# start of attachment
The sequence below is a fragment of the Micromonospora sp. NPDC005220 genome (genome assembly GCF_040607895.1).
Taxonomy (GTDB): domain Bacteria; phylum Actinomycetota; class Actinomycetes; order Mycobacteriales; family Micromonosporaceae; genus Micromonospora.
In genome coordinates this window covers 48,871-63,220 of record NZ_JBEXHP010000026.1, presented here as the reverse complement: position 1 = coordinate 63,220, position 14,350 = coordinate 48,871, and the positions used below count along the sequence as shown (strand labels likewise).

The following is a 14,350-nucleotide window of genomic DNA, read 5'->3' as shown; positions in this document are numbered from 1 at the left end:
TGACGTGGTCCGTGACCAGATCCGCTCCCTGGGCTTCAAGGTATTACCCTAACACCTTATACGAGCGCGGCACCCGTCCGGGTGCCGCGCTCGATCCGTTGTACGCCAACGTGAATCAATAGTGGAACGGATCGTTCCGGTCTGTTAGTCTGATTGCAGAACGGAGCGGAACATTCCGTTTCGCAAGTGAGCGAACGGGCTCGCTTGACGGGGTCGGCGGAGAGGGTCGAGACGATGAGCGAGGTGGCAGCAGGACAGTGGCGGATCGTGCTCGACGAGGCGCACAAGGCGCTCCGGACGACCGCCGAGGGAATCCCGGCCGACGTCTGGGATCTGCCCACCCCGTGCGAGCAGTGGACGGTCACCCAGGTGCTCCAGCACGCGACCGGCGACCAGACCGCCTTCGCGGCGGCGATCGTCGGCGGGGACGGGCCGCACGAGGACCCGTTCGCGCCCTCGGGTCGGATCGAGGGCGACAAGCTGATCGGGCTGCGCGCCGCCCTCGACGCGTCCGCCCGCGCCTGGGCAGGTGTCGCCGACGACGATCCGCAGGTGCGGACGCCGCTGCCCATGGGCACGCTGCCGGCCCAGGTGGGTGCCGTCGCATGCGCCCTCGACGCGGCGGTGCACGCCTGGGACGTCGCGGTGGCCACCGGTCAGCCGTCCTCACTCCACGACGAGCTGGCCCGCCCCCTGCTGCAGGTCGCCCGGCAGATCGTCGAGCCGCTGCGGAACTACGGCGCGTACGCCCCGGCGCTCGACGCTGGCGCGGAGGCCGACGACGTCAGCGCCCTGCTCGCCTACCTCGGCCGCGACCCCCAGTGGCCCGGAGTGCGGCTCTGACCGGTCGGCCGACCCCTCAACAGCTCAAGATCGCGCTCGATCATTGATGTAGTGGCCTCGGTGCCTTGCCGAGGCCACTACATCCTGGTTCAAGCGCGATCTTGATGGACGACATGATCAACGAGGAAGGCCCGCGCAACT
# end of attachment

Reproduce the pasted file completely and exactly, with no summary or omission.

The sequence below is a fragment of the Micromonospora sp. NPDC005220 genome (genome assembly GCF_040607895.1).
Taxonomy (GTDB): domain Bacteria; phylum Actinomycetota; class Actinomycetes; order Mycobacteriales; family Micromonosporaceae; genus Micromonospora.
In genome coordinates this window covers 48,871-63,220 of record NZ_JBEXHP010000026.1, presented here as the reverse complement: position 1 = coordinate 63,220, position 14,350 = coordinate 48,871, and the positions used below count along the sequence as shown (strand labels likewise).

The following is a 14,350-nucleotide window of genomic DNA, read 5'->3' as shown; positions in this document are numbered from 1 at the left end:
TGACGTGGTCCGTGACCAGATCCGCTCCCTGGGCTTCAAGGTATTACCCTAACACCTTATACGAGCGCGGCACCCGTCCGGGTGCCGCGCTCGATCCGTTGTACGCCAACGTGAATCAATAGTGGAACGGATCGTTCCGGTCTGTTAGTCTGATTGCAGAACGGAGCGGAACATTCCGTTTCGCAAGTGAGCGAACGGGCTCGCTTGACGGGGTCGGCGGAGAGGGTCGAGACGATGAGCGAGGTGGCAGCAGGACAGTGGCGGATCGTGCTCGACGAGGCGCACAAGGCGCTCCGGACGACCGCCGAGGGAATCCCGGCCGACGTCTGGGATCTGCCCACCCCGTGCGAGCAGTGGACGGTCACCCAGGTGCTCCAGCACGCGACCGGCGACCAGACCGCCTTCGCGGCGGCGATCGTCGGCGGGGACGGGCCGCACGAGGACCCGTTCGCGCCCTCGGGTCGGATCGAGGGCGACAAGCTGATCGGGCTGCGCGCCGCCCTCGACGCGTCCGCCCGCGCCTGGGCAGGTGTCGCCGACGACGATCCGCAGGTGCGGACGCCGCTGCCCATGGGCACGCTGCCGGCCCAGGTGGGTGCCGTCGCATGCGCCCTCGACGCGGCGGTGCACGCCTGGGACGTCGCGGTGGCCACCGGTCAGCCGTCCTCACTCCACGACGAGCTGGCCCGCCCCCTGCTGCAGGTCGCCCGGCAGATCGTCGAGCCGCTGCGGAACTACGGCGCGTACGCCCCGGCGCTCGACGCTGGCGCGGAGGCCGACGACGTCAGCGCCCTGCTCGCCTACCTCGGCCGCGACCCCCAGTGGCCCGGAGTGCGGCTCTGACCGGTCGGCCGACCCCTCAACAGCTCAAGATCGCGCTCGATCATTGATGTAGTGGCCTCGGTGCCTTGCCGAGGCCACTACATCCTGGTTCAAGCGCGATCTTGATGGACGACATGATCAACGAGGAAGGCCCGCGCAACT